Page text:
Bartender turnover is a costly occurrence, certainly something to be avoided whenever possible. When a bartender leaves your staff, the beverage operation loses the benefit of the on-the-job training youve invested in the employee, as well as, all of the expertise and experience the individual was able to accrue at the position. You must then begin the selection process anew; applications, interviews, paperwork, and training shifts. At the end of the process, the operation must suffer with the new employees inefficiency.
These costs do not take into consideration the increase in management supervision necessary to ensure the employee is adequately trained. It is also reasonable to assume that the bartenders departure will negatively impact staff morale, customers perceptions and gross sales.
One key aspect to reducing turnover behind the bar is to create a positive working environment. Negative pressures and stress can be cumulative in effect and rapidly deteriorate the staffs attitude and professionalism. This inevitably leads to job burnout and turnover. When bartenders and servers stop caring about their on-the-job performance the clientele are the first to suffer, followed closely by the operation as a whole. Without a positive attitude, a bartenders productivity can be expected to drop and liquor cost, spillage and waste to increase.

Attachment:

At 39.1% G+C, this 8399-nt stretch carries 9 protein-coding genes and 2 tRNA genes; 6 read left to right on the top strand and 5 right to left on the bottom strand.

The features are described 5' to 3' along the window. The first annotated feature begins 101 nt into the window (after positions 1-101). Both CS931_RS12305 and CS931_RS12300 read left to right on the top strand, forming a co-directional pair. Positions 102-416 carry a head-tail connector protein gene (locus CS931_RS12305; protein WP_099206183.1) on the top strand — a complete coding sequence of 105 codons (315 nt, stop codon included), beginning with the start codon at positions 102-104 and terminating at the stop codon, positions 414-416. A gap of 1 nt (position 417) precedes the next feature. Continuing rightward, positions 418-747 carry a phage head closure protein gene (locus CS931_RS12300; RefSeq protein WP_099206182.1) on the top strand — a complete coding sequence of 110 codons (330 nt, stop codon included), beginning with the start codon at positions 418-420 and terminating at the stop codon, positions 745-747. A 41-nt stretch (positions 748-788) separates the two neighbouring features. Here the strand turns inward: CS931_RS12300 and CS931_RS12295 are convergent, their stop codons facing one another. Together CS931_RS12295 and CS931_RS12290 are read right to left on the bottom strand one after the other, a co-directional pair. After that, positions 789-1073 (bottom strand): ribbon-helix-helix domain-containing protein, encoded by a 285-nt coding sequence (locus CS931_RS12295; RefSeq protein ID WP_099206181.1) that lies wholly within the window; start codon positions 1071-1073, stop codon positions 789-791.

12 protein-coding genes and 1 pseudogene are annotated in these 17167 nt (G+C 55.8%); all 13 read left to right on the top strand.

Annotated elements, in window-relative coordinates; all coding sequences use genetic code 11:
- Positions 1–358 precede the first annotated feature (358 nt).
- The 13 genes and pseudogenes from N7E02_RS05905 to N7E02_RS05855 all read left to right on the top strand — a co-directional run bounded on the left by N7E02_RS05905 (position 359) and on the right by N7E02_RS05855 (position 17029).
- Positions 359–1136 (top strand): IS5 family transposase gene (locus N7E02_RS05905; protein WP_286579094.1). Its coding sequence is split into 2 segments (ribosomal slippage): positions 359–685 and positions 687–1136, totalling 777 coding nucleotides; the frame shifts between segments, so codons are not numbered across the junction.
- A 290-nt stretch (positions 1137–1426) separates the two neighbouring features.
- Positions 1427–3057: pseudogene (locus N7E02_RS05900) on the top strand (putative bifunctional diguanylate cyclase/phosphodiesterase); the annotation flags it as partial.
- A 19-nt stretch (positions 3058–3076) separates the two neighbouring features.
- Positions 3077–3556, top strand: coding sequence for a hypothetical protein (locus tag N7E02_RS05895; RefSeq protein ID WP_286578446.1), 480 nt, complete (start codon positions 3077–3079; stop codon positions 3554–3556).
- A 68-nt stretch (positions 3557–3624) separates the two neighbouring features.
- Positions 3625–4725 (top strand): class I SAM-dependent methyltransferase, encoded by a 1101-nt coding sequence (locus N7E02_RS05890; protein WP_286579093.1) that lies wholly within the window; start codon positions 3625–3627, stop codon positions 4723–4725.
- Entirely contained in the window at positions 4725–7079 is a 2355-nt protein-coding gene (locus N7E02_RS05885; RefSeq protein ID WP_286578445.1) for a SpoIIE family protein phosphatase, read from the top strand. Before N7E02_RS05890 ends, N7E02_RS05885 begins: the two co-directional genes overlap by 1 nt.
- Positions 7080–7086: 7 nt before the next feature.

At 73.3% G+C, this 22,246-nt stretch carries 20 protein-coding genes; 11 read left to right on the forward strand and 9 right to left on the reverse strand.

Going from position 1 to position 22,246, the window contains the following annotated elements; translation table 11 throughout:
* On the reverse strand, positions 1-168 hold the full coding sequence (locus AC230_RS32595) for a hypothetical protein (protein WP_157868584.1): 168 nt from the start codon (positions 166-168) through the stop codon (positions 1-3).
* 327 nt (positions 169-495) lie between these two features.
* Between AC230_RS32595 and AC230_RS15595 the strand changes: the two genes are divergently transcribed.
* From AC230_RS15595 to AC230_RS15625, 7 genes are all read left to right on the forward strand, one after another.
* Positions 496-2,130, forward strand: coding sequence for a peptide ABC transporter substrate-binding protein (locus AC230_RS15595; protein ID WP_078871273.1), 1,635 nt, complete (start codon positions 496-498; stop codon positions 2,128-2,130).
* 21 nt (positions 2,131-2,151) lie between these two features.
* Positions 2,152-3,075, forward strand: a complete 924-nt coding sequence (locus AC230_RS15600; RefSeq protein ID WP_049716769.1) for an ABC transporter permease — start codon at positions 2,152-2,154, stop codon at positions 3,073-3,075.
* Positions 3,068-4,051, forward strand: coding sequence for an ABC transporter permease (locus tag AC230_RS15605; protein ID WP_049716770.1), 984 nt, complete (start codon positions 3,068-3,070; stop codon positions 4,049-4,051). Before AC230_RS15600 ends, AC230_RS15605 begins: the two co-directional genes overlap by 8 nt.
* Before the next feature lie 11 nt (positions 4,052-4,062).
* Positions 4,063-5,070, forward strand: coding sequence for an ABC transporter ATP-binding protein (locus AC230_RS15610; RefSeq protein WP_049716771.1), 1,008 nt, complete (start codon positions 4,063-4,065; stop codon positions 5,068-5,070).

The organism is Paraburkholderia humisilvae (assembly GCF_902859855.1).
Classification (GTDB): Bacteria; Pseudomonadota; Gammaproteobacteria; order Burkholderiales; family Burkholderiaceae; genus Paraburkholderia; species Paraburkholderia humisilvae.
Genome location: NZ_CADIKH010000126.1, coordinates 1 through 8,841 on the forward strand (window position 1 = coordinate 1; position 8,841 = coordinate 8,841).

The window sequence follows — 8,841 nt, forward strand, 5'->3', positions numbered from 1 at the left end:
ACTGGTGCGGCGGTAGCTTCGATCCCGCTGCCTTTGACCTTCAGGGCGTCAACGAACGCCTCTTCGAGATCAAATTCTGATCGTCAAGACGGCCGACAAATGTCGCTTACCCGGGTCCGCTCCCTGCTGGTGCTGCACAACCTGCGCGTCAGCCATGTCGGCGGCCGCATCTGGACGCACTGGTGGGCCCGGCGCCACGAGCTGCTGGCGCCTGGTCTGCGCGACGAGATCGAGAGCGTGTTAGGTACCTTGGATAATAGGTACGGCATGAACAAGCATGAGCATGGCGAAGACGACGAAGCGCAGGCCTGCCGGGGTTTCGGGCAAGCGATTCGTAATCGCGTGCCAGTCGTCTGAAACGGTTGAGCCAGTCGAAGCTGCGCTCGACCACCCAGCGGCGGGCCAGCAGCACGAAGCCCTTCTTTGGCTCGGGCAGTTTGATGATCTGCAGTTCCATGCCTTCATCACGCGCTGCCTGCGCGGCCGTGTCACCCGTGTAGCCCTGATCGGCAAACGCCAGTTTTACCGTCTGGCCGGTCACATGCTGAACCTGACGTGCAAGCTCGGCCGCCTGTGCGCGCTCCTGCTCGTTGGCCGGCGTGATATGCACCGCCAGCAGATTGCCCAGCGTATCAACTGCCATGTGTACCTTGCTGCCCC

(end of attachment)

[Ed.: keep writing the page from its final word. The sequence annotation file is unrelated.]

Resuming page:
Creating a positive work environment is essential in reducing turnover and requires managers to use restraint, patience and fairness when dealing with their employees. The following are some proactive suggestions on how to reduce bartender turnover while creating a positive work environment:
Management can play an active role in helping the bartending staff earn more by ensuring that servers and cocktail waitresses tip-out to the bar and the bar receives an equitable share of the gratuities earned on transfers to the dining room. A portion of a bartending meeting could be allocated to exchanging ideas on how to increase tips.
Proven Strategies for the On-Premise Operator